This year, United Photo Industries’ beloved Photoville festival expanded to the west coast. Between April 26th and May 5th over 28,000 photography enthusiasts flocked to the makeshift photo village in Century Park for Photoville LA, presented by the Annenberg Space for Photography, to view container and outdoor exhibits from artists of all backgrounds and specialties.
One container exhibit, Parallax, was created by Authority Collective, a group of womxn, femmes, trans, non-binary, and gender non-conforming people of color whose collective mission is to reclaim their authority in the photography, film and VR/AR industries. Curated by Mengwen Cao & Tara Pixley, the show explores one question: what is “queer?”
About the show —
What is queer? What experiences and bodies are obscured by certain notions of queerness writ large in the cultural imagination?
To “queer” has gradually become an academic catchphrase, a call-to-arms and an intervention intended to destabilize normalcy. “Queer” is many things to many people across various contexts. As such, the queer lived experience is beyond blurred. It now signals intersections of gender, sexuality, race, (dis)ability and various other modes of being. Yet, certain racial and gendered embodiments have achieved their own level of “normalcy,” rewriting what LGBTQIA is in their own image, adjusting the social lens to keep themselves primarily in focus.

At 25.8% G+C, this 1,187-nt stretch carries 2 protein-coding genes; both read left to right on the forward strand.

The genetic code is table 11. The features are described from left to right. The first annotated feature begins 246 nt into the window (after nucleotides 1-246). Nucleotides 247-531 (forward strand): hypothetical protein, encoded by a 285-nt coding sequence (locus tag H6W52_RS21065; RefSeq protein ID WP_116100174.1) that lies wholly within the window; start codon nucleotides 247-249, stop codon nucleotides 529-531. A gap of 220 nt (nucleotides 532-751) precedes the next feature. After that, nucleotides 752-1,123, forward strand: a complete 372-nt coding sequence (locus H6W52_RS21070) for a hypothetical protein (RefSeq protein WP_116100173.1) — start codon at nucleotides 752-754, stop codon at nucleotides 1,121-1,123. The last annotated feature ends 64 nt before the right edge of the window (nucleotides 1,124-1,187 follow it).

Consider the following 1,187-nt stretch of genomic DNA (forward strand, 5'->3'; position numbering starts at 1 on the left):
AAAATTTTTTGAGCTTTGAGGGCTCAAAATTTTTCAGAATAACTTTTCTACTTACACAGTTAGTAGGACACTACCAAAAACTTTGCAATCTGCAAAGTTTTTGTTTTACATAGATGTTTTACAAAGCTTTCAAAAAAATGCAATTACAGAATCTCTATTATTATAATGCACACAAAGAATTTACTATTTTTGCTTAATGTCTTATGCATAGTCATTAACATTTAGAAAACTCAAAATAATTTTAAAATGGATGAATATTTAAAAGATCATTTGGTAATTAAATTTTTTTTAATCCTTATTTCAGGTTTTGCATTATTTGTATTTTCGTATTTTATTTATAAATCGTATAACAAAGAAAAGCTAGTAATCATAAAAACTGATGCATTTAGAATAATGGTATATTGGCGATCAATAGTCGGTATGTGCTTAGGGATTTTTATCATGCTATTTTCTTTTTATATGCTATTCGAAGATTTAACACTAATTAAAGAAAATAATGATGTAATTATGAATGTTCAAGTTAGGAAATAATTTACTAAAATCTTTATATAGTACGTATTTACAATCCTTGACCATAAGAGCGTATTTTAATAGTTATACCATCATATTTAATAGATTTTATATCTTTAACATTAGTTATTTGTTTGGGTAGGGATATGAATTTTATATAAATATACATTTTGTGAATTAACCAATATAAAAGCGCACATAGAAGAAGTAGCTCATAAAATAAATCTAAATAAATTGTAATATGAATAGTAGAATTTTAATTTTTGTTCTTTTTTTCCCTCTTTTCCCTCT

A parallax is the effect whereby the position or direction of an object appears to differ when viewed from different positions. By portraying individuals who occupy the intersection of queer embodiment and blackness/brownness, who defy the accepted binaries of gender and sexuality, these portraits provide a rare, alternate view of the contemporary queer experience.
The exhibit featured portraits of queer people of color in both photo and video by:
PhotoShelter proudly supports Authority Collective’s mission and sponsored the show to help offset printing costs. I caught up with Tara Pixley last week after the completion of Photoville LA and she reported the show was a big hit with visitors. A few of the artists also gave talks about their work. After the success of Parallax at Photoville LA, Authority Collective’s goal is to turn the show into a much larger exhibit that would ideally travel both nationally and internationally. Pixley also noted how important it is to Authority Collective to access communities that might not have a well-known queer population with the aim of creating much-needed space for conversations centered around LGBTQIA identities.
Remember that Photoville NYC will be happening this fall too, from September 12th to 22nd in Brooklyn Bridge Park. An exhibit list is not yet available, but the event is definitely worth keeping on your radar. Plus, it’s free to the public!
Interested in learning more about collectives? Check out one of our latest Vision Slightly Blurred episodes all about them.
Cover image by Charmaine Poh.